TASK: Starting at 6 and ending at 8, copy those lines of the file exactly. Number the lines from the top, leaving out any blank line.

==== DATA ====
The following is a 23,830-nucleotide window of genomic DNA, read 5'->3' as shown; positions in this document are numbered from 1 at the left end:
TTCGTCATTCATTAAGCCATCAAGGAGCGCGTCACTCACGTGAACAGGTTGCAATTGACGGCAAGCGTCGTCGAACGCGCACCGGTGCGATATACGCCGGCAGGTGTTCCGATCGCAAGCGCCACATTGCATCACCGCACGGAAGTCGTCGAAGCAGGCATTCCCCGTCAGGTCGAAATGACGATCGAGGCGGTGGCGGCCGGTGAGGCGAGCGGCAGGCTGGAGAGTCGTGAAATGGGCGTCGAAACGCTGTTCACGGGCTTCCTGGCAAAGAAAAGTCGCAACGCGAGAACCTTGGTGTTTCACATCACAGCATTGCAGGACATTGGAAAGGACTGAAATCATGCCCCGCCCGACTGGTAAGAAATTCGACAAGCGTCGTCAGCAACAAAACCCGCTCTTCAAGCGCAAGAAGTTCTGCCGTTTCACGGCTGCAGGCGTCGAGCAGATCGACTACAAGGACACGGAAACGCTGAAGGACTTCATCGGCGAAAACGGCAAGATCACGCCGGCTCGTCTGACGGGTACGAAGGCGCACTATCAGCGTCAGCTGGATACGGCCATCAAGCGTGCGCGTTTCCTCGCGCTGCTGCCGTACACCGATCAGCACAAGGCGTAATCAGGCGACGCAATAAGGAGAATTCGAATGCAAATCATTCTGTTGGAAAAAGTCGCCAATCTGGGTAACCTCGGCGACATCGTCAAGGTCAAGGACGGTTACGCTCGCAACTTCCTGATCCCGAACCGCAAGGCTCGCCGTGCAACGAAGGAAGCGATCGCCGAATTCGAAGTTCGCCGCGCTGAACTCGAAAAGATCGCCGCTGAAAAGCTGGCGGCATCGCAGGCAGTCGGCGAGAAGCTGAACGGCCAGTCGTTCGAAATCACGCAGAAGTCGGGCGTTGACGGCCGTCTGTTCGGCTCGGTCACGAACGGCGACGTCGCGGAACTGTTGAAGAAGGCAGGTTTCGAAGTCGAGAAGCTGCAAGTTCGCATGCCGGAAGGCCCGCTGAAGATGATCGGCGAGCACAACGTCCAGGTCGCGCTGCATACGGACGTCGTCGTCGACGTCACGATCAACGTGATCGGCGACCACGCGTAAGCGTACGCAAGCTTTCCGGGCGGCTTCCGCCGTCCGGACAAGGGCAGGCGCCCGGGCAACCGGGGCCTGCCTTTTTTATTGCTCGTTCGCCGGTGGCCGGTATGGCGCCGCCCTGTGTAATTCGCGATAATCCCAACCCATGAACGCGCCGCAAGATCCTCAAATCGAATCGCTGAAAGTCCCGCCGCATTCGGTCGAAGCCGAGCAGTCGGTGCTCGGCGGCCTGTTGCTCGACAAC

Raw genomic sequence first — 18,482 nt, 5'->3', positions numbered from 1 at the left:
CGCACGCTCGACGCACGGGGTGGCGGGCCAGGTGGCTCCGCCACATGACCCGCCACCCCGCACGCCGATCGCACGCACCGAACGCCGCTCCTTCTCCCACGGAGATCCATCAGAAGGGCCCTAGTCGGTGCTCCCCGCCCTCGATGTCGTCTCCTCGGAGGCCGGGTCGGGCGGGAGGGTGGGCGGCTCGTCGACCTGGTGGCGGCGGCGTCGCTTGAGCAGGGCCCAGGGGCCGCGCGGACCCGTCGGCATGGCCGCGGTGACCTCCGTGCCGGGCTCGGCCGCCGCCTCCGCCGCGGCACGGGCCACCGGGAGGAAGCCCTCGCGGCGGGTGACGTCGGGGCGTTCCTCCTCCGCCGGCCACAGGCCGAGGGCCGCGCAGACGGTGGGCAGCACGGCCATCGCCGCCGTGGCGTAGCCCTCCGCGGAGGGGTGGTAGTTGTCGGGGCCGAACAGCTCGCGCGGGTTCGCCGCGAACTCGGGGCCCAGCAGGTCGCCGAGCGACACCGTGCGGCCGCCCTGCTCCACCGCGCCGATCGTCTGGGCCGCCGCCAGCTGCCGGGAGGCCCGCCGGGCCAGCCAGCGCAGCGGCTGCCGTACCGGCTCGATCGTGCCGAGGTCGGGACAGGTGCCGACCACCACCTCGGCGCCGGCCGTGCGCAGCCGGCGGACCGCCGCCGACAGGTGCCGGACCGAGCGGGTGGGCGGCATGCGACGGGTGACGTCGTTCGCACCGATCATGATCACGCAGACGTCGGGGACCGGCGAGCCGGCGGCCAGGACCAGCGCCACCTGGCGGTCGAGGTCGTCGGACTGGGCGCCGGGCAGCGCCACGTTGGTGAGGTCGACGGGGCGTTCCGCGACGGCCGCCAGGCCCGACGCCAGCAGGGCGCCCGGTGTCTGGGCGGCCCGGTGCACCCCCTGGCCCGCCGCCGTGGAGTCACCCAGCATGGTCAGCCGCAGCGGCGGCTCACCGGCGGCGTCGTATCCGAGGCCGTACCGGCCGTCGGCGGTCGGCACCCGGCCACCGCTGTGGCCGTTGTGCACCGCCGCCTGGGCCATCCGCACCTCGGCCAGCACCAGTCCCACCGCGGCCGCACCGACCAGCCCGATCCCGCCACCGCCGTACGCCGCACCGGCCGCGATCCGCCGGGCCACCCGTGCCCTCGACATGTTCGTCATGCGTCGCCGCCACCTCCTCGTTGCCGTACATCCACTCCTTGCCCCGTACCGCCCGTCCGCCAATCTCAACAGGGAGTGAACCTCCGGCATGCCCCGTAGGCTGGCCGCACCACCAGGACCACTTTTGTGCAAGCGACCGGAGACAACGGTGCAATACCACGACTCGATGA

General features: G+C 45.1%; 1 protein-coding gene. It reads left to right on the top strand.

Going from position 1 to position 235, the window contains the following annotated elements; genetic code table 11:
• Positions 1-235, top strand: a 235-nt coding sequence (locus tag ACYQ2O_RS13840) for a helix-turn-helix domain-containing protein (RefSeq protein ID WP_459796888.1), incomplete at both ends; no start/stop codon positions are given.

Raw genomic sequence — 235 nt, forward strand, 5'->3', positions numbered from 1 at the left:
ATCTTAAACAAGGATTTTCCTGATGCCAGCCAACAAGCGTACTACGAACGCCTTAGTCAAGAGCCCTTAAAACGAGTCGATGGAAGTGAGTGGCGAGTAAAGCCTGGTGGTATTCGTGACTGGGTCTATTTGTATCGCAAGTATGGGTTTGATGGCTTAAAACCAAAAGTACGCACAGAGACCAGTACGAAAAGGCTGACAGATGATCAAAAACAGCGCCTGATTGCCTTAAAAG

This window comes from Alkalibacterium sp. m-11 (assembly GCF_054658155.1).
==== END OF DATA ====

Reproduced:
Going from position 1 to position 235, the window contains the following annotated elements; genetic code table 11:
• Positions 1-235, top strand: a 235-nt coding sequence (locus tag ACYQ2O_RS13840) for a helix-turn-helix domain-containing protein (RefSeq protein ID WP_459796888.1), incomplete at both ends; no start/stop codon positions are given.

Raw genomic sequence — 235 nt, forward strand, 5'->3', positions numbered from 1 at the left: